It’s more than that though. More than ever before, these episodes harken back the classic Doctor Who series. The Time Lords, The Master’s entire history, and his relationship with The Doctor are all critical elements to this story. In some ways, we learn more about their history than ever before. The final confrontation between the principal characters is brilliant and should provide a real treat for long-time fans.  Knowing where these characters come form and what they’ve been through adds so much to the story, but it’s so well put together you won’t miss a beat if you’ve only seen the “new” Who.

It’s no secret that this story marks the end of an era for the show, but knowing that makes it no easier to watch David Tennant’s exit as The Doctor.  These things are never easy, however, this one is particularly heart wrenching.  Having waited through the show’s absence from 1996 to 2005, it was amazing to see it return with Christopher Eccelston in the lead role.  His departure after one season was saddening, but David Tennant’s entry solidified the show’s return for me.  He has been simply amazing and despite being the tenth actor to play the role, it’s difficult to imagine anyone else as The Doctor.  His run ends with an incredible homage to his adventures before we meet Matt Smith in the episode’s final moments.  Episodes with the new Doctor should begin airing this Spring.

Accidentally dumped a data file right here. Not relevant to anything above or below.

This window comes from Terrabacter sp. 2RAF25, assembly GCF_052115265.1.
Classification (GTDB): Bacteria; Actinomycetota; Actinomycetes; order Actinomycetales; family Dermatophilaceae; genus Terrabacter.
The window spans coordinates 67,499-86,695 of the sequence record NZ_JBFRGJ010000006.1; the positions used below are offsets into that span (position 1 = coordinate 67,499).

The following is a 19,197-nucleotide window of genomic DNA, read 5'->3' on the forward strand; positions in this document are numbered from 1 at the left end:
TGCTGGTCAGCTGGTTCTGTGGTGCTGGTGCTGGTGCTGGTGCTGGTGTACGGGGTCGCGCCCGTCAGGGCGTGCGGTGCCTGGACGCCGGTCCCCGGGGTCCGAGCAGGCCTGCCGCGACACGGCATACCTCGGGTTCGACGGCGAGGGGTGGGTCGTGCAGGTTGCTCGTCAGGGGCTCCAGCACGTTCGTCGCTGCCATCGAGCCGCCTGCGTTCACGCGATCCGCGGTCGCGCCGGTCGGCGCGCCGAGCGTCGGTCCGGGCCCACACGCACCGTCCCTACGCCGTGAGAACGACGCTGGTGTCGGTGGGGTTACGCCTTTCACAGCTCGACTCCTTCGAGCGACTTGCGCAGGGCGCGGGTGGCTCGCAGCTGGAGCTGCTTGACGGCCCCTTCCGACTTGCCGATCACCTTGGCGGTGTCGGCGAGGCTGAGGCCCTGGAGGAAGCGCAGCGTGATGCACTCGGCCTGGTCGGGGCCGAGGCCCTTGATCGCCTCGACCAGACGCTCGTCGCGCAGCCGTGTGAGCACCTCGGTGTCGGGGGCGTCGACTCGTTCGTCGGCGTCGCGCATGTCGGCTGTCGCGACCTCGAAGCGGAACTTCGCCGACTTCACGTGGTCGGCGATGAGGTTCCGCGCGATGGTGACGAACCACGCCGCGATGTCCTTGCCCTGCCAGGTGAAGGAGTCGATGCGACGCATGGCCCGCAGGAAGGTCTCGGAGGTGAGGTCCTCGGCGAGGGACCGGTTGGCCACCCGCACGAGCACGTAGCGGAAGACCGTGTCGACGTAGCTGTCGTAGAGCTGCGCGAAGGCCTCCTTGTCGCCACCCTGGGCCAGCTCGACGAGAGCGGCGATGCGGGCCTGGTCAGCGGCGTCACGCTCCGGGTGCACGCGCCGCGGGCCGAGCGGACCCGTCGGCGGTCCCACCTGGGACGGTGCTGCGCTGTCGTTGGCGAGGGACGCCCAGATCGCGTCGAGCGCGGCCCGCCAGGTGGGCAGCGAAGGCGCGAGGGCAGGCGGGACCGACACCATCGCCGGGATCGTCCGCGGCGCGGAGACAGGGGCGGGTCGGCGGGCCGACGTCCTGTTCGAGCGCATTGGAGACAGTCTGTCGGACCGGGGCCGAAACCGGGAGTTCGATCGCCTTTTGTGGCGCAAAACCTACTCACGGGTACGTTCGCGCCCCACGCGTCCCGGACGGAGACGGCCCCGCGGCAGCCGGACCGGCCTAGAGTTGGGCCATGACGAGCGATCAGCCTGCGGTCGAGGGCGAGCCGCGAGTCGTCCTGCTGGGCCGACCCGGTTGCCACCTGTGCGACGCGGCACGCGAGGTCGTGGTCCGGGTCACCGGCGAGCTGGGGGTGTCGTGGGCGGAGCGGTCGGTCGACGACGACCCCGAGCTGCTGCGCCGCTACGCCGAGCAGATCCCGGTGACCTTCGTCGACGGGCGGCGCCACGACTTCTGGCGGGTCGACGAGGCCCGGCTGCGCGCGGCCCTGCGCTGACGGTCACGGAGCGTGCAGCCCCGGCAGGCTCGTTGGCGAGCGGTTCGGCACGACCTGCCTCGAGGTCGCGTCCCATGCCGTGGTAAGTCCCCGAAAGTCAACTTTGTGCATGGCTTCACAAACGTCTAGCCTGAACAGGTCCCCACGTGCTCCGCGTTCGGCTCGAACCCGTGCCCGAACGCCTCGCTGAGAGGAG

Doctor Who – The End of Time Part One replays Saturday January 2nd at 6:45PM with Part Two following at 8:30PM on BBC America. In fact, a marathon of nearly the entire series is running right now through the airing of the two part epic tomorrow night. The DVR will allow me to sleep tonight.


How I spent my Christmas Vacation…

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I feel stupid writing this post to introduce people to a tv show that has been on the air for more than fifteen years (according to Wikipedia), but no one I’ve mentioned it to has known what I was talking about. Earlier this week I woke up to discover a marathon of a show called “Later… with Jools Holland” on a cable station I never even knew I had called Ovation TV. It’s channel 155 on my Comcast Digital Cable. Not that that information helps you necessarily. Halfway through the first episode of this program I became unbelievably jealous of British people who have been able to watch this show for almost two decades on BBC 2.